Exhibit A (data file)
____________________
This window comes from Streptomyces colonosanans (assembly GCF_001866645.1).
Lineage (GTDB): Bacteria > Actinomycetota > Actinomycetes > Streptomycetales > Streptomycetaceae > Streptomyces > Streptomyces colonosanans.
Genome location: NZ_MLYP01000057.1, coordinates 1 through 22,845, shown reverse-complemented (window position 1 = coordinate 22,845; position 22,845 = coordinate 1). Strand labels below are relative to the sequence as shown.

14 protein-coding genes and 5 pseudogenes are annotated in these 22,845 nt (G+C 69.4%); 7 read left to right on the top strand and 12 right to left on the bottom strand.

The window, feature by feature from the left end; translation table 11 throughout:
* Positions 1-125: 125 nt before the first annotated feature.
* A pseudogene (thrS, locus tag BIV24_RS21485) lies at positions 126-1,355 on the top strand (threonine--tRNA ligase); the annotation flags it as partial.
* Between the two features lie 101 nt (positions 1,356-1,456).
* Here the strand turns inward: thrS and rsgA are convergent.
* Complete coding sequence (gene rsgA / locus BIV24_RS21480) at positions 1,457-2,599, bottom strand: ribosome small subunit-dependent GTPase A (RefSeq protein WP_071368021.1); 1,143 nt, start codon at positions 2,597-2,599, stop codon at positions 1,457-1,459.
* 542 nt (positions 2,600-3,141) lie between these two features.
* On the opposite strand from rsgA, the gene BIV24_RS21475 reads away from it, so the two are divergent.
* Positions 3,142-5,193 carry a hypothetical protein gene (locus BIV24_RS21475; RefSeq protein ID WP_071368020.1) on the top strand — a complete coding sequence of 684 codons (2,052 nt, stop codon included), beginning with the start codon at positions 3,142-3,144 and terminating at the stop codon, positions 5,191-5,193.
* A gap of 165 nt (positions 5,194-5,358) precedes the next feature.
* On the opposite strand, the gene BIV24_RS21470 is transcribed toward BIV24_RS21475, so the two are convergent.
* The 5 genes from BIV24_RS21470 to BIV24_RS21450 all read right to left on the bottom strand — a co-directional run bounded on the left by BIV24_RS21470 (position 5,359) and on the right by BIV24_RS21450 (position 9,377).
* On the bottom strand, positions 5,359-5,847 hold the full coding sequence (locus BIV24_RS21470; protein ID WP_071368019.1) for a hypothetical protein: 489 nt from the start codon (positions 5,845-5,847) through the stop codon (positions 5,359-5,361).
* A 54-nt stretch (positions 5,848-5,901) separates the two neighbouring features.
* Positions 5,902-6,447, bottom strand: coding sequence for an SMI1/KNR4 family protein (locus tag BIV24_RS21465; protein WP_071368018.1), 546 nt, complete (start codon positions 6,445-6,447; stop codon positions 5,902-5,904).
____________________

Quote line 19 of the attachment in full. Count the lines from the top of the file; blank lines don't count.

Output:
* Positions 5,902-6,447, bottom strand: coding sequence for an SMI1/KNR4 family protein (locus tag BIV24_RS21465; protein WP_071368018.1), 546 nt, complete (start codon positions 6,445-6,447; stop codon positions 5,902-5,904).